Muslim men are allowed to hit their wives if they disobey them and domestic violence is a ‘beautiful blessing’, according to the women’s branch of a radical Islamic group.
Sydney primary school teacher Reem Allouche told the women’s arm of hardline political group Hizb ut-Tahrir that men are permitted to hit women with sticks.
During the 30-minute discussion at a meeting in Sydney’s west, Ms Allouche and fellow panellist Atika Latifi – who are both wearing headscarves – describe how beating women is a ‘symbolic act’.
At one point they even demonstrated how to use a small stick called a ‘sivaak’ to hit ‘disobedient’ women.
Muslim men are allowed to hit their wives if they disobey them and domestic violence is a ‘beautiful blessing’, according to the women’s branch of a radical Islamic group
In a video of the debate, which has been posted on Facebook, Ms Allouche says men should use the sivaak to punish their wives.
She then uses one of the sticks to hit Ms Latifi while the pair laugh.
Other permissible methods to punish women involve using a twisted scarf or piece of fabric, the women say.
Ms Allouche says the act is ‘symbolic’, while Ms Latifi claims it’s ‘a beautiful blessing’.
The women agree that they should only be beaten if they are caught ‘committing sin’ – pointing out that this means seriously disrespecting Allah or their husbands.
‘Disobedience to the husband. Immoral acts or cheating. Admitting anyone to the home that the husband doesn’t like,’ Ms Latifi explains.
Ms Allouche smiles as she adds that does not mean a man can beat his wife simply for not cooking dinner, with the women agreeing that violence should only be used to ‘promote tranquility’.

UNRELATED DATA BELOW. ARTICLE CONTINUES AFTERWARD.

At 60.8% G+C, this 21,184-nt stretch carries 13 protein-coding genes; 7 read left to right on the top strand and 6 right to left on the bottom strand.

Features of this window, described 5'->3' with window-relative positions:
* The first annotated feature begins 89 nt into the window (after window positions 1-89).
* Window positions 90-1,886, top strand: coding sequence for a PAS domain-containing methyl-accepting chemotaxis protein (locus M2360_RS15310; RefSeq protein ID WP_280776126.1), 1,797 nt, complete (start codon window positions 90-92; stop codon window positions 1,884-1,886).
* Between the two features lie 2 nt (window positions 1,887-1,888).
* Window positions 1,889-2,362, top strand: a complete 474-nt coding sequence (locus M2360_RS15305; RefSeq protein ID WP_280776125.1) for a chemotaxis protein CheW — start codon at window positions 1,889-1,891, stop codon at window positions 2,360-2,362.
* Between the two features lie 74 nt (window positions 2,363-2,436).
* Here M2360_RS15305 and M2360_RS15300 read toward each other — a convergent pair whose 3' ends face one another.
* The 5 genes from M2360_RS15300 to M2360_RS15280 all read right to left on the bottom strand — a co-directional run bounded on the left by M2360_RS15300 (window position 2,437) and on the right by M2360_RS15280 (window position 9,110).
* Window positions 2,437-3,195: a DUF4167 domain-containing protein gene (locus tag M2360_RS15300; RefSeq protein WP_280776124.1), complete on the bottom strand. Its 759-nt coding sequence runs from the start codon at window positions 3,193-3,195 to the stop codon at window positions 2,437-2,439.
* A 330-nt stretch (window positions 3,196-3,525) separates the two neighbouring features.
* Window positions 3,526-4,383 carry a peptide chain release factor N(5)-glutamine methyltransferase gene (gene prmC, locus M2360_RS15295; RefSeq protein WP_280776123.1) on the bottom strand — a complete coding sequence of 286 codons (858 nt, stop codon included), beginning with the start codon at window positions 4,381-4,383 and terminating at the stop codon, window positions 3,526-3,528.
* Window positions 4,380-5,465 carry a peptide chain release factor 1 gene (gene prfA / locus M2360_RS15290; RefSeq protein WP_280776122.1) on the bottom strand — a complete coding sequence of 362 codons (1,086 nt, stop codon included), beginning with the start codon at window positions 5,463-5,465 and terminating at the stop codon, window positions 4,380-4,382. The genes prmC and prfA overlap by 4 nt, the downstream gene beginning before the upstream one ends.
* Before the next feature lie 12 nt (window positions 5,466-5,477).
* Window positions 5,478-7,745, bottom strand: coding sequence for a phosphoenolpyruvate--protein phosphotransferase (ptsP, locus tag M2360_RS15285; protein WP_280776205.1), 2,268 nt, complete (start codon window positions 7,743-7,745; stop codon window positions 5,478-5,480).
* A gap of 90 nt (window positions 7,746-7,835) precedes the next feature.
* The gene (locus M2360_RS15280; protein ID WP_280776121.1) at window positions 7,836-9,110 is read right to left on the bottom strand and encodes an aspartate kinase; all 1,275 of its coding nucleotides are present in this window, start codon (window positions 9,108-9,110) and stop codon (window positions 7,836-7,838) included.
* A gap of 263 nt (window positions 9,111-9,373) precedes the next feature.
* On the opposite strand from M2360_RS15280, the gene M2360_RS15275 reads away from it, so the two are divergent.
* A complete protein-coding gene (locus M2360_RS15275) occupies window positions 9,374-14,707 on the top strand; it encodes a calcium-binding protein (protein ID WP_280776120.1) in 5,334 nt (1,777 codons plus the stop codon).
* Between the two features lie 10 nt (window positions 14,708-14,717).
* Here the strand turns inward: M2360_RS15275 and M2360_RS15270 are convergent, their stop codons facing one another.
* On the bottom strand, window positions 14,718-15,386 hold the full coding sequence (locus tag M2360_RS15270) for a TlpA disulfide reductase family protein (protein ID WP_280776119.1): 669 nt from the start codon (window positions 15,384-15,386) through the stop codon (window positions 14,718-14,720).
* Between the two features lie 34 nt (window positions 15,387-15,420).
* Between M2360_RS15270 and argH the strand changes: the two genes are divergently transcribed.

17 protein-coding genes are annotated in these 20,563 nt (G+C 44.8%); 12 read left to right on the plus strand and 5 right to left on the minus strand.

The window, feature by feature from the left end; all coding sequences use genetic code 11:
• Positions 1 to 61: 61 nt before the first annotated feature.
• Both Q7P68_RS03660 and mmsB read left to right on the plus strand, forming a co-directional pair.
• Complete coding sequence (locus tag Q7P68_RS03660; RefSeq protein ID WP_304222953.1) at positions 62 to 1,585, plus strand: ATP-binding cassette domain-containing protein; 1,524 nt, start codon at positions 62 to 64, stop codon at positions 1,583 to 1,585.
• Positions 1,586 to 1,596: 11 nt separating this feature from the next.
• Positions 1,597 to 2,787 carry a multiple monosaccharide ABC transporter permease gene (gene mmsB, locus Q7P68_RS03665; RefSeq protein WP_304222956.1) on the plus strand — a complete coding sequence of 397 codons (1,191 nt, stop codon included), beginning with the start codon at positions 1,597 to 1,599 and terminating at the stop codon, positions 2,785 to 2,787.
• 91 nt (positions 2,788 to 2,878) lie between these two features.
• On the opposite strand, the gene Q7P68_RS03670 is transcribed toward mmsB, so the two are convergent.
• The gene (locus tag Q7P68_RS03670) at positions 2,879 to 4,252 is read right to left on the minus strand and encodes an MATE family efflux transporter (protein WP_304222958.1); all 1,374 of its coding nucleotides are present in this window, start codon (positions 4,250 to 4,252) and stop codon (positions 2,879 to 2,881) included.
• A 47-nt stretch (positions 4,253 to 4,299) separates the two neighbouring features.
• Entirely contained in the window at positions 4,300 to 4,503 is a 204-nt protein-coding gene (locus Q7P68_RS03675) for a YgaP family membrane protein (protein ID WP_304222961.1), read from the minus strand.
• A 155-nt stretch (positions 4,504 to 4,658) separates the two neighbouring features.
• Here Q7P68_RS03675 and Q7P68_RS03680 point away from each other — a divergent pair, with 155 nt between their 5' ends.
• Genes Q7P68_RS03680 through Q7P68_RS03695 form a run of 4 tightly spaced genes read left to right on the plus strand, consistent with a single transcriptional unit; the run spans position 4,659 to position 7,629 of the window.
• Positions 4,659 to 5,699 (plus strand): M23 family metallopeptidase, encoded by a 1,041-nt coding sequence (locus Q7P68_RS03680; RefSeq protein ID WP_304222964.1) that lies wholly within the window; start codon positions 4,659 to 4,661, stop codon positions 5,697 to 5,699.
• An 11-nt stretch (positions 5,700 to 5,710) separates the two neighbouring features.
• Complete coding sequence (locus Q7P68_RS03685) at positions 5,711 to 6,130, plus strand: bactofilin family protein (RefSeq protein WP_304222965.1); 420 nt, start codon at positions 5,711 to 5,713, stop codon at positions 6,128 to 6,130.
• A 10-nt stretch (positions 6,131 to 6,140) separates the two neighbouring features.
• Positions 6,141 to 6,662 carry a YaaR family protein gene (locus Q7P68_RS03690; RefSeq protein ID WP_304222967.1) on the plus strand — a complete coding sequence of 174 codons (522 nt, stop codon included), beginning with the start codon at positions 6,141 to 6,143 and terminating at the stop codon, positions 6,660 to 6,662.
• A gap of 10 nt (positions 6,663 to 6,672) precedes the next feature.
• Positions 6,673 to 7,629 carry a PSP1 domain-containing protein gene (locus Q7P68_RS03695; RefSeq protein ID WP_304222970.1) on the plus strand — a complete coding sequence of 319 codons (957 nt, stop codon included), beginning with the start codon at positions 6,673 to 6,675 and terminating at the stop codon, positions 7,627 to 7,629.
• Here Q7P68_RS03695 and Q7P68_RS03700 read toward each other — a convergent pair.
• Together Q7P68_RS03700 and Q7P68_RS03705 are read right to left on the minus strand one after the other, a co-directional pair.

The pair agree that men have the right to beat their wives because husbands take a ‘leadership’ position within the family.
Sydney primary school teacher Reem Allouche (left) told the women’s arm of hardline Islamist political group Hizb ut-Tahrir that men are permitted to hit women with sticks
During the 30-minute discussion at a meeting Sydney’s west, Ms Allouche and fellow panellist Atika Latifi (right) describe how beating women is a ‘symbolic act’.
‘It goes hand in hand that he would have the right to undertake disciplinary measures,’ Ms Allouche says.
Ms Latifi adds: ‘He is permitted – not obliged, not encouraged – but permitted, to hit her. That is what everyone is talking about. It should not cause pain. Not harsh.’
During the debate, Ms Allouche says wives who disobey Muslim teachings could face a beating from their husband, but only because ‘he loves his wife, he fears for his wife’.
‘It’s almost a natural consequence,’ she adds.
Islamic leader Keysar Trad apologised at the weekend for saying hitting women was a ‘last resort’
‘He’s not responding through anger or frustration or rage. He’s responding in obedience to Allah’s commands, in a measured and staged way, because we know when people talk about violence against women, often it happens in the heat of the moment, in anger, in frustration and what-not, whereas here, it’s managed.’
Ms Latifi claims violence should be a last resort for husbands, saying they should admonish them first.
If that does not work, he should ‘refuse to share the bed with her, not being intimate with her’.
Finally, if that does not work, he ‘is permitted to hit her’.
‘And what a beautiful blessing, that he said not to take the steps at the one time, but one after the other,’ she continues.
‘And what is the third option all about? What kind of hitting? It should not cause pain.’
The all-women meeting was held in Lakemba in Sydney’s inner west, The Australian reported.
The government considered banning Hizb ut-Tahrir in 2007 but eventually deemed it to be a political group.
Islamic leader Keysar Trad apologised at the weekend for saying hitting women was a ‘last resort’, admitting to Sky News presenter Andrew Bolt that he had made a ‘slip up’.